When Apple Music was announced back in June I didn’t think I’d care for it. But during the 3-month free trial, I found myself using it a few times a week. It’s good for a quick playlist in the “For You” section and I’m often delighted by some of the stuff suggested. And, despite never really taking to Spotify, I like being able to play those, “I Just Thought of Something!” albums and artists at the drop of a hat. I use it from the Music app on my phone and from iTunes on a couple of Macs in the house.
Now, I’m not giving up my exquisitely maintained iTunes audio file library by any means. But Apple Music is fun and convenient so I’m staying on as a subscriber.
But then I found out that the audio files of all those Apple Music tracks I’d been cavalierly listening to are were being downloaded and stored in my Mac’s Home folder. As a result, my hard disk had about 3 gigabytes of protected mystery files that I wasn’t sure were deserving of quarter. I mean, like…What songs are those?
So to figure that out I came up with View Cached Music:
View Cached Music is an app (not a script) that will list track information about any extant cached audio files giving you a modestly-detailed history of the music you’ve been listening to in Apple Music on your Mac. It also provides a means to play audio previews (as in the screenshot above), open the Album and Artist pages of these tracks in Apple Music, copy-to-clipboard their artwork, and delete any cached audio files you may consider superfluous.
I’ve been using it to track down songs I’ve listened to which I hadn’t paid much attention to the first time around. (Apple Music’s Up Next has a Previously Played panel which can be useful, too.)
And if you don’t care about the trove of music history buried in the cache folder, there is always Flush Apple Music Cache Files.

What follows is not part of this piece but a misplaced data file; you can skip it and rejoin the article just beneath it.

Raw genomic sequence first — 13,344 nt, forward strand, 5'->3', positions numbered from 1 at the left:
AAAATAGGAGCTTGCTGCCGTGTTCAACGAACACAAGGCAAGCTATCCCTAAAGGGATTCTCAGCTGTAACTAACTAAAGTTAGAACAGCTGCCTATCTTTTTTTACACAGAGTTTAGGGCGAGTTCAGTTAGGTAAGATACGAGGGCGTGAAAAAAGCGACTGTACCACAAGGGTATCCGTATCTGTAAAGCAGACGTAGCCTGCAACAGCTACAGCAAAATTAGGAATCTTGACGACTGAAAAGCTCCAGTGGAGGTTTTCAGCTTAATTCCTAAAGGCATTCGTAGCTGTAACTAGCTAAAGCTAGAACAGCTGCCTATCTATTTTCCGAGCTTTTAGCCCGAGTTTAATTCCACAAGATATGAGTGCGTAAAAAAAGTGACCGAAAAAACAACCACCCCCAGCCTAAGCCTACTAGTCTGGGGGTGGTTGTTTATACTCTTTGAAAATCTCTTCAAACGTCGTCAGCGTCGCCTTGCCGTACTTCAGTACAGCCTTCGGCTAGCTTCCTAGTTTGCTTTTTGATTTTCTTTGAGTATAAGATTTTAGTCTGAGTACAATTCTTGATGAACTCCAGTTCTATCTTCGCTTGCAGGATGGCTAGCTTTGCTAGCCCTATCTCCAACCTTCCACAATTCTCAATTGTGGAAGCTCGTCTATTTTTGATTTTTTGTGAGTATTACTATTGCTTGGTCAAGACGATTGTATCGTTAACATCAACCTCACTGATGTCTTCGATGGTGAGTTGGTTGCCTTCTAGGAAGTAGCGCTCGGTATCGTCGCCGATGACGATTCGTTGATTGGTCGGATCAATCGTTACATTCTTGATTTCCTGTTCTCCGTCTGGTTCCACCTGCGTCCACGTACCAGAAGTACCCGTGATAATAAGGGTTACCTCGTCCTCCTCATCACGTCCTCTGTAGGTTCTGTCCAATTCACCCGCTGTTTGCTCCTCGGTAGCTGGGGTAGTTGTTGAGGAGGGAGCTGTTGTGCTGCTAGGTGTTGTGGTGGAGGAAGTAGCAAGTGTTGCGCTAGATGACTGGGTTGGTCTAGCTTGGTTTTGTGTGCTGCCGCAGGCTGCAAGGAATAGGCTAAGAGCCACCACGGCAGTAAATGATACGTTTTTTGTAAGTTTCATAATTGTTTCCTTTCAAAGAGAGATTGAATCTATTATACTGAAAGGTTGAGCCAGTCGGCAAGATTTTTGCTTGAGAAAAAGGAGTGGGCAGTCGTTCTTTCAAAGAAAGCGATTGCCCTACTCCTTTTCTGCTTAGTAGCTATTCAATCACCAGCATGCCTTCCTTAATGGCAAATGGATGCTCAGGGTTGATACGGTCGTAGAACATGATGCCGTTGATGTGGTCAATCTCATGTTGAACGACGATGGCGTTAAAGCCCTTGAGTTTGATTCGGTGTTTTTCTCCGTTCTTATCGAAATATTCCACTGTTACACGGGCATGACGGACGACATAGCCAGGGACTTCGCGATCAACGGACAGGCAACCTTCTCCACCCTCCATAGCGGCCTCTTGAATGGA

The first wave of Apple Music trials will be expiring soon and if you haven’t subscribed for real it means saying so long to any Apple Music added to your iTunes library.
But as Kirk pointed out a while back, there may be some residual files left over in the ~/Library/Caches/com.apple.iTunes/SubscriptionPlayCache/ folder, which is sort of like an “iTunes Media” folder for Apple Music. It stores the specially protected audio files that are downloaded when you play a track from Apple Music on your Mac, ostensibly so iTunes doesn’t have to re-download them if they are played again. They can’t be user-played and are only useful to Apple Music. (This cache folder doesn’t apply to Radio music. Or to Apple Music you’ve added to your library for offline use, which is stored in your official “ITunes Media” folder.)
I’m not sure if these files will disappear when the trial ends for you. iTunes doesn’t appear to remove them even now, so if you’ve used Apple Music a lot then this folder will be loaded with quite a number of full-sized audio files. I’m a sucker for some of those “For You” playlists and I’ve managed to get my own cache folder up to about 7GB.
Flush Apple Music Cache Files is a simple script that will show the number of files in the cache and the space they take up and, if you wish, delete them:
And if you’re subscribing to Apple Music and are tight on drive space, you can flush all you want anytime. Apple Music will re-download any music it requires again later.